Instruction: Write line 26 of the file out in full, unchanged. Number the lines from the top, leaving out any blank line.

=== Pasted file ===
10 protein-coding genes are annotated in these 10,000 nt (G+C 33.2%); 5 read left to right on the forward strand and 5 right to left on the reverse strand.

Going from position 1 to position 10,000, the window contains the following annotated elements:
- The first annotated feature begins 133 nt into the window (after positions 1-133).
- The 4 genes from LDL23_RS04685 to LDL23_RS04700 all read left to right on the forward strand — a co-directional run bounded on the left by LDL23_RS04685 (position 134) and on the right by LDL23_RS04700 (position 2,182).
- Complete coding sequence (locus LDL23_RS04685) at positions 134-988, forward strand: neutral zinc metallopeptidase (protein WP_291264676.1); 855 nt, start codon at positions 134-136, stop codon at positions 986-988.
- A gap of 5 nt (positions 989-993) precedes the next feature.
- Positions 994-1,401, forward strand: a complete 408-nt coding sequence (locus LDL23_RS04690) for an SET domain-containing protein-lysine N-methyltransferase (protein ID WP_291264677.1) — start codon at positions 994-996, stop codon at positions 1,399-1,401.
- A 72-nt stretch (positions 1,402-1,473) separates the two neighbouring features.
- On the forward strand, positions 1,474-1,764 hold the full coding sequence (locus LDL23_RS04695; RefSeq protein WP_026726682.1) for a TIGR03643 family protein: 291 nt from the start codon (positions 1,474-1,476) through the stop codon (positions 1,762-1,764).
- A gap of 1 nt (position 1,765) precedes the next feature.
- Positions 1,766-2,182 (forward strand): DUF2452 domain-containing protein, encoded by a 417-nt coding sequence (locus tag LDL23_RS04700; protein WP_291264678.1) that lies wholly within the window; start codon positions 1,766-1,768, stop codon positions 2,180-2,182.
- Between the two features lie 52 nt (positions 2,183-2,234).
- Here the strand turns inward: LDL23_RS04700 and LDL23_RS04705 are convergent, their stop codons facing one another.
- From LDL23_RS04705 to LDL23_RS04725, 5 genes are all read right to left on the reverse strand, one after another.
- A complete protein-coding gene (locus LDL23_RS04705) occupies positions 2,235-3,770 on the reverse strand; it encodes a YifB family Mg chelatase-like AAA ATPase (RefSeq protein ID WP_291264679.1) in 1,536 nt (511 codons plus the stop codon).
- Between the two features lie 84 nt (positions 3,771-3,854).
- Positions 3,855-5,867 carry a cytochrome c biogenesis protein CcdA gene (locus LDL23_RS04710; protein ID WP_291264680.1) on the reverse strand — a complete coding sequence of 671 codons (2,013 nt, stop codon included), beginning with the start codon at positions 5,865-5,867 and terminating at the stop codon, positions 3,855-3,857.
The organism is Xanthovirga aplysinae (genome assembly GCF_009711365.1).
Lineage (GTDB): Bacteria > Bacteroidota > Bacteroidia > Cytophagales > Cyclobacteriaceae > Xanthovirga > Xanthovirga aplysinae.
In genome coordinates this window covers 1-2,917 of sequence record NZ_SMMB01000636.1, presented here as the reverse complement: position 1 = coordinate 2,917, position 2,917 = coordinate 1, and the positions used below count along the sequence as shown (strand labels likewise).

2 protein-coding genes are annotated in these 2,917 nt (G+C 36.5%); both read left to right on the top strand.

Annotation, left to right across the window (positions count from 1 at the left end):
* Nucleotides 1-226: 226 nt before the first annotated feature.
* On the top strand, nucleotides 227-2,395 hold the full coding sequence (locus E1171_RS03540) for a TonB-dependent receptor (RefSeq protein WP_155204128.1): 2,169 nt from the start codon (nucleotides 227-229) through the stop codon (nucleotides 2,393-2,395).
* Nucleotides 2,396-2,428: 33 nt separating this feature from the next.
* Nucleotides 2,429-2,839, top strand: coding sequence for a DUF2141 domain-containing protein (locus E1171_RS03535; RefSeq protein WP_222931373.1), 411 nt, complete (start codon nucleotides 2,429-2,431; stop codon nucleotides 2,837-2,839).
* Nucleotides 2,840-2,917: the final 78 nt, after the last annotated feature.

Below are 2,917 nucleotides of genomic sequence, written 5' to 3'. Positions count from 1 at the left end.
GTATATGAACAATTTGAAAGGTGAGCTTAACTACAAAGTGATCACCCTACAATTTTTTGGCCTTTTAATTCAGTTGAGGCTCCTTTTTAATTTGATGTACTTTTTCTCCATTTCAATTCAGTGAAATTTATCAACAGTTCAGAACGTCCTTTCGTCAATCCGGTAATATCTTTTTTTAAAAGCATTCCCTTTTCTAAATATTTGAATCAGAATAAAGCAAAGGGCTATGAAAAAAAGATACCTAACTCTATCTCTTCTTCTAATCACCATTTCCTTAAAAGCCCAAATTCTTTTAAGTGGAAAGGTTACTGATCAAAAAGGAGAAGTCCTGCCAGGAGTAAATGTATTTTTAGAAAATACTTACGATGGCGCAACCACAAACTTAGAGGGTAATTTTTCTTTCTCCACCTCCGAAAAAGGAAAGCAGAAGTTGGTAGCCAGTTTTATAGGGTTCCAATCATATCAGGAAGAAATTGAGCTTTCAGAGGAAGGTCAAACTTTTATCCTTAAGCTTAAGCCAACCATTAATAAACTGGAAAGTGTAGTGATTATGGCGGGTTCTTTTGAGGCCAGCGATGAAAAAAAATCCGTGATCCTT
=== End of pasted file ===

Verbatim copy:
* Nucleotides 2,429-2,839, top strand: coding sequence for a DUF2141 domain-containing protein (locus E1171_RS03535; RefSeq protein WP_222931373.1), 411 nt, complete (start codon nucleotides 2,429-2,431; stop codon nucleotides 2,837-2,839).